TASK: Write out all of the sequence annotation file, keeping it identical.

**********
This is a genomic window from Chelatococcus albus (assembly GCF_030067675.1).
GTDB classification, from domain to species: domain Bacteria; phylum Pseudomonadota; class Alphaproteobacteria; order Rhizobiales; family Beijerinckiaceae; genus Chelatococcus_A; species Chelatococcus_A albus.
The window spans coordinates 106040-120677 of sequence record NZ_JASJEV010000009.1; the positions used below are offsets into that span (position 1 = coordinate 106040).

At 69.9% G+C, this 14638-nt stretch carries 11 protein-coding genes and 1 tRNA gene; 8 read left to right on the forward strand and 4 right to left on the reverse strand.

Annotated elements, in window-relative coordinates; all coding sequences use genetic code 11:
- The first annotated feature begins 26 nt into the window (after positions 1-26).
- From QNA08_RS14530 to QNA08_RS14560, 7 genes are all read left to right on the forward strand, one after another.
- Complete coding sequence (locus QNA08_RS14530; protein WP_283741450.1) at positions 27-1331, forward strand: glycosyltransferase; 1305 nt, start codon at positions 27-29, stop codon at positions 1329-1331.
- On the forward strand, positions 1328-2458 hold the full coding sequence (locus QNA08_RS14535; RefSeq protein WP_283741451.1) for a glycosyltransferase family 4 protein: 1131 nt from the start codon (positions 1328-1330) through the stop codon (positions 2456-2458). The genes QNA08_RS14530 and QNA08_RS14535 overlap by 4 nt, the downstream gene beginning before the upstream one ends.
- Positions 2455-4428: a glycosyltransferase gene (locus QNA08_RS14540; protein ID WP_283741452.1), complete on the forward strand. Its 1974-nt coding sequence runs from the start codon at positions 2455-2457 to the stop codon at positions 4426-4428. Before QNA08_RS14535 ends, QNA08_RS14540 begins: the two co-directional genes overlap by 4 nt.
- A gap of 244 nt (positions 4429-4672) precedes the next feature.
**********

This is a genomic window from Chelatococcus albus (assembly GCF_030067675.1).
GTDB classification, from domain to species: domain Bacteria; phylum Pseudomonadota; class Alphaproteobacteria; order Rhizobiales; family Beijerinckiaceae; genus Chelatococcus_A; species Chelatococcus_A albus.
The window spans coordinates 106040-120677 of sequence record NZ_JASJEV010000009.1; the positions used below are offsets into that span (position 1 = coordinate 106040).

At 69.9% G+C, this 14638-nt stretch carries 11 protein-coding genes and 1 tRNA gene; 8 read left to right on the forward strand and 4 right to left on the reverse strand.

Annotated elements, in window-relative coordinates; all coding sequences use genetic code 11:
- The first annotated feature begins 26 nt into the window (after positions 1-26).
- From QNA08_RS14530 to QNA08_RS14560, 7 genes are all read left to right on the forward strand, one after another.
- Complete coding sequence (locus QNA08_RS14530; protein WP_283741450.1) at positions 27-1331, forward strand: glycosyltransferase; 1305 nt, start codon at positions 27-29, stop codon at positions 1329-1331.
- On the forward strand, positions 1328-2458 hold the full coding sequence (locus QNA08_RS14535; RefSeq protein WP_283741451.1) for a glycosyltransferase family 4 protein: 1131 nt from the start codon (positions 1328-1330) through the stop codon (positions 2456-2458). The genes QNA08_RS14530 and QNA08_RS14535 overlap by 4 nt, the downstream gene beginning before the upstream one ends.
- Positions 2455-4428: a glycosyltransferase gene (locus QNA08_RS14540; protein ID WP_283741452.1), complete on the forward strand. Its 1974-nt coding sequence runs from the start codon at positions 2455-2457 to the stop codon at positions 4426-4428. Before QNA08_RS14535 ends, QNA08_RS14540 begins: the two co-directional genes overlap by 4 nt.
- A gap of 244 nt (positions 4429-4672) precedes the next feature.